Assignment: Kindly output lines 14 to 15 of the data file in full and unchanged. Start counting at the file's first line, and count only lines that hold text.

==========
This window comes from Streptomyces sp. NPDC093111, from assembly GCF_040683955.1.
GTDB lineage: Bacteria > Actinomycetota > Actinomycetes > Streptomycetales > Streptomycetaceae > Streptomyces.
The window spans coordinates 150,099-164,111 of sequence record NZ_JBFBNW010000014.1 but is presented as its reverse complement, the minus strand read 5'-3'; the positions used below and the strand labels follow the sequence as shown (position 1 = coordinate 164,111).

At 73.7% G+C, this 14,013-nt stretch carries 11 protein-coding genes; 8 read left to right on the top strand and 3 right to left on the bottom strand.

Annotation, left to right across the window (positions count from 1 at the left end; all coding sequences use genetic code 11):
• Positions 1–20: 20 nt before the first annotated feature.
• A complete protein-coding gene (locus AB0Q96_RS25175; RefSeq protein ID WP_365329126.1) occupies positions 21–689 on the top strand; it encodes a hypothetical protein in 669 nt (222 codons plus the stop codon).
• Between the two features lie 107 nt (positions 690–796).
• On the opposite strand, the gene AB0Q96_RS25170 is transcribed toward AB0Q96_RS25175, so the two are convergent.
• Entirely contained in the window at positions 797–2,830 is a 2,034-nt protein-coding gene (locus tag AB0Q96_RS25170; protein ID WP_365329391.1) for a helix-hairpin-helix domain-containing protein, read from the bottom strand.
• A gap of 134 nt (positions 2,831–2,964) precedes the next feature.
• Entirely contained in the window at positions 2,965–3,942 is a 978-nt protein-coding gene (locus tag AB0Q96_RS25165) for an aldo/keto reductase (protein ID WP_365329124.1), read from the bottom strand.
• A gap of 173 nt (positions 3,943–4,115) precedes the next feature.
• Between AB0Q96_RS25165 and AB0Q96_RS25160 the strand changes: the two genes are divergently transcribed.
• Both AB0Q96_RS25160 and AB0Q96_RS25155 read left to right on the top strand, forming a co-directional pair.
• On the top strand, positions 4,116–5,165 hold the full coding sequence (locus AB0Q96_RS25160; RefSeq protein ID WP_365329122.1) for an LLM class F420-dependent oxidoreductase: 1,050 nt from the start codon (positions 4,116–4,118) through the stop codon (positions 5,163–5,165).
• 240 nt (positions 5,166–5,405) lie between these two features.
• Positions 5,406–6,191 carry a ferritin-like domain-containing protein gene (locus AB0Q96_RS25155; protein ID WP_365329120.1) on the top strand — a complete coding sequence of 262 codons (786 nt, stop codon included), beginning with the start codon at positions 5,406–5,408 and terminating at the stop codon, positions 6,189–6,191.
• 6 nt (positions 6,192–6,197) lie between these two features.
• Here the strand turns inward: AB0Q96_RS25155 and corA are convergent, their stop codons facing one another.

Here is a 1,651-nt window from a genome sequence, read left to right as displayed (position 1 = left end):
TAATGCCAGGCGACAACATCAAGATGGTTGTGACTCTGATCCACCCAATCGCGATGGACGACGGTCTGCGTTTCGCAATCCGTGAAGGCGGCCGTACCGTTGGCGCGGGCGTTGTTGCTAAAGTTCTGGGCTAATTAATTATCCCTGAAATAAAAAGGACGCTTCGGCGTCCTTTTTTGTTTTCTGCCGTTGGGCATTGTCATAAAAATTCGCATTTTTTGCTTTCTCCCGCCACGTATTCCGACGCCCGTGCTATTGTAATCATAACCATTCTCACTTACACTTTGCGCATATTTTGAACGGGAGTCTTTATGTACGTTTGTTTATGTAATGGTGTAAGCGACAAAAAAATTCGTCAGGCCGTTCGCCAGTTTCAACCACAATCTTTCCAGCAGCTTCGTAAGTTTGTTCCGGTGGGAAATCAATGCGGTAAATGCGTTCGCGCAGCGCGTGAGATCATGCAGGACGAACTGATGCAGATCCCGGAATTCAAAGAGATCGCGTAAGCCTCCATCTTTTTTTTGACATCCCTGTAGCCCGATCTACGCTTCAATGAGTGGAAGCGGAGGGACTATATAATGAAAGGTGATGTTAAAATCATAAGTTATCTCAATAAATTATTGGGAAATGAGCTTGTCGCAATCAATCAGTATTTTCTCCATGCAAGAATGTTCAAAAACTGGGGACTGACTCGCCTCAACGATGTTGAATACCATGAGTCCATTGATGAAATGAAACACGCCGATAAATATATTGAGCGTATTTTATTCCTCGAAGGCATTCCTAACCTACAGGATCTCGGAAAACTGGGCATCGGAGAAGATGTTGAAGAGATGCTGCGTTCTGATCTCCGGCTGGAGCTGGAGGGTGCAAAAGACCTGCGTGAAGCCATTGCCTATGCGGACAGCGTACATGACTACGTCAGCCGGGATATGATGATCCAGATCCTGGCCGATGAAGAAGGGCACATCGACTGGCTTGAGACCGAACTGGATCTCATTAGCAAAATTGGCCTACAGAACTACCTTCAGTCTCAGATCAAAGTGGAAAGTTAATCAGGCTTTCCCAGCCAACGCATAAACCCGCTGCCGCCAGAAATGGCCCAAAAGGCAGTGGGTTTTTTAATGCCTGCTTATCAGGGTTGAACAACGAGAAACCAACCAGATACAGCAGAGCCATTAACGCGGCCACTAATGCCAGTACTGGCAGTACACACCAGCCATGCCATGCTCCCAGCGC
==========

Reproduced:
• Between AB0Q96_RS25165 and AB0Q96_RS25160 the strand changes: the two genes are divergently transcribed.
• Both AB0Q96_RS25160 and AB0Q96_RS25155 read left to right on the top strand, forming a co-directional pair.